Carroll Family Holdings


Financial planning. It can be a fraught topic with lots of things to do, a lot of things NOT to do, and often so many things as to be overwhelming. 

I’ve built this “course” to help get a handle on their financial planning and in many cases DO their financial planning. It isn’t a big, convoluted thing. We’ve got 11 pieces. I’ll summarize them each here:


Cash Management: People like to accumulate accounts – bank, investment, retirement – you name it. Our goal here is to first SIMPLIFY. Make sure each account you have has a purpose and know what that purpose is. And accounts that don’t get closed and combined with others. 


Cash Reserves: We’ve got a formula for your emergency fund. This is always the first investment you should make – in your own safety net. Can’t take risks without a safety net. 


Estate Planning: Everyone wants to do fun stuff like invest and make money. But we manage risk first and making sure that you have a plan in place if something happens to you is the second most important investment you’ll make. 


Life Insurance: Another formula! A quick calculation and we can tell you if, and how much, insurance you should probably have to protect your loved ones. 


Savings: You’re ready to start saving – but where to put it? We built a waterfall to help you decide where to allocate your excess cash. 


Retirement Accounts: ROTH? Regular? Taxable Account? We’ve built a quick matrix to help you decide how to allocate your retirement dollars. 


Endowment: Maybe your monthly savings isn’t your major issue – you’ve got assets you need to allocate already. We’ll talk here about a different approach to investment planning


Investments – The Basics: An overview of the major areas of investments and what you’ll want to know about each. 


Tax Planning – Make sure your tax situation is optimized! Our checklist will ensure that you are covered and not leaving money on the table., 


Investments – Execution You’ve got the basics, but once it is time to get the nitty gritty going, there’s some best practices you’re going to want to know. 


Debt – The DEBT question. No, debt isn’t bad – but using it judiciously is key. We walk through what you need to know to be smart about using it. 


We’ve also tried to break this into an “evergreen” format – and the fact that there are twelve parts is no accident. This should be an annual cycle. One piece each month – and at the start of the year, you restart the process. It should go easier the second time through, of course – but making sure that you are checking things on a regular basis is the key to a good financial plan.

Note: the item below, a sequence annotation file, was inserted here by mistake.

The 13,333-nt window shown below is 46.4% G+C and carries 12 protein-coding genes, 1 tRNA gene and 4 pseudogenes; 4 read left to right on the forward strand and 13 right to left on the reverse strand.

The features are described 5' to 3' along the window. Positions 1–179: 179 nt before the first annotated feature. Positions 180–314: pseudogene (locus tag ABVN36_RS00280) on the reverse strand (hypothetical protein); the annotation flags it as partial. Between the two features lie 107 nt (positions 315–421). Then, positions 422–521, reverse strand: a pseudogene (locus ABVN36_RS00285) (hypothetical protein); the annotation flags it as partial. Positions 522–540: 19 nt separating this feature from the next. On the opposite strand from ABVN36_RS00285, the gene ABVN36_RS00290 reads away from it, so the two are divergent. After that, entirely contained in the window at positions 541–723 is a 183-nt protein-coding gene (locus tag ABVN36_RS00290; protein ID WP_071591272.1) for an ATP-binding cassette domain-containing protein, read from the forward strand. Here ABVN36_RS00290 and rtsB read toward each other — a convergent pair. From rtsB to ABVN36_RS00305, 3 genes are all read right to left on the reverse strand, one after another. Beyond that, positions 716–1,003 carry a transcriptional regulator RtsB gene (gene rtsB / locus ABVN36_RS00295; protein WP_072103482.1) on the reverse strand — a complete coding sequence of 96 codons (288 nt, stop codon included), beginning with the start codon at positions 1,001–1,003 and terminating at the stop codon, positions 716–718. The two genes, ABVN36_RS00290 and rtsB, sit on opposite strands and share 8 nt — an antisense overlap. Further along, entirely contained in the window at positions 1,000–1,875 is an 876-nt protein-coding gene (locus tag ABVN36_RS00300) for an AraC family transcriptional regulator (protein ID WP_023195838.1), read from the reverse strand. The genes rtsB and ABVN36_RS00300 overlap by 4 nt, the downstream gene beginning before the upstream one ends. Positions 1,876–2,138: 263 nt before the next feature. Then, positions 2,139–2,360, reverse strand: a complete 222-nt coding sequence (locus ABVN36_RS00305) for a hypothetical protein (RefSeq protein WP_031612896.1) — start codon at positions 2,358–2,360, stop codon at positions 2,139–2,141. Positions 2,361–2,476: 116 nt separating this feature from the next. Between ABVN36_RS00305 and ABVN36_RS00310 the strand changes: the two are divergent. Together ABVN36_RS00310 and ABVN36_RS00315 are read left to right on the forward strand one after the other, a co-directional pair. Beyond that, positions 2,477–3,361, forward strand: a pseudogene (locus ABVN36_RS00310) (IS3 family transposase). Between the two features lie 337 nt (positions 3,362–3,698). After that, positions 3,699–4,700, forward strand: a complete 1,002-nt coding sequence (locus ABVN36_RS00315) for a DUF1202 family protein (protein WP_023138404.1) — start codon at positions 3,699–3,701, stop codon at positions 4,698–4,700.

Cash Management!

This month’s tasks seem silly but think of it like the Karate Kid waxing cars. You MUST get basic motions down if you’re going to do flying jump kicks. 

In this case – our “simple motion” is knowing how many accounts you have and what they are for. And we generally need to be more specific than just “cash” or “investing.” Let’s talk about cash, for example.

Do you have multiple checking accounts? And savings accounts? Can you articulate what each one is for? Or is the truth that you have accounts you opened because of some gimmick or sign-up deal and just forgot about it. Or you used to use it, but now you don’t really and never finished shutting it down.

All those “orphan” accounts have two problems, one obvious and one not so obvious.

Obvious: You’d be surprised how much money you have not working because it is sitting around “just in case.” Every $500 or $1,000 you have in an old account is money that isn’t doing anything.

Not so Obvious: Having orphan accounts makes it VERY hard to make decisions about them. This is particularly true about investments. I get the problem ALL the time:

Them: I have $75k in a savings account, and I’m tired of it earning nothing!

Me: Great! You owe money on taxes this year; let’s put it into an IRA for you and get it invested AND get a deduction!

Them: Welllll, what if I want to use it? I don’t think I want to put it into an IRA.

Me: Ok, then let’s get it into a Robo for you. Taxable, but still totally liquid. A nice 80/20 will get you some nice earnings!

Them: WAIT! I can’t LOSE the money; stocks are risky and can go down in value!

Me: Well, that’s how earning money works; you have to risk it to earn money with it.

Them: Well, I don’t think I’ll be able to sleep at night if I can lose it; it will drive me crazy!

Me: Ok, then leave it in the bank.

Them: But it is EARNING NOTHING! And it is driving me crazy that it earns nothing! What do I DO!?!

Me: 🤯

The underlying problem here isn’t that they don’t like risk or might use the money. The problem is that they don’t have a defined goal for the money. This means they end up trying to use the same money to accomplish ALL their goals simultaneously: Earn, be liquid, be safe, grow for retirement, etc. But those are mutually exclusive goals.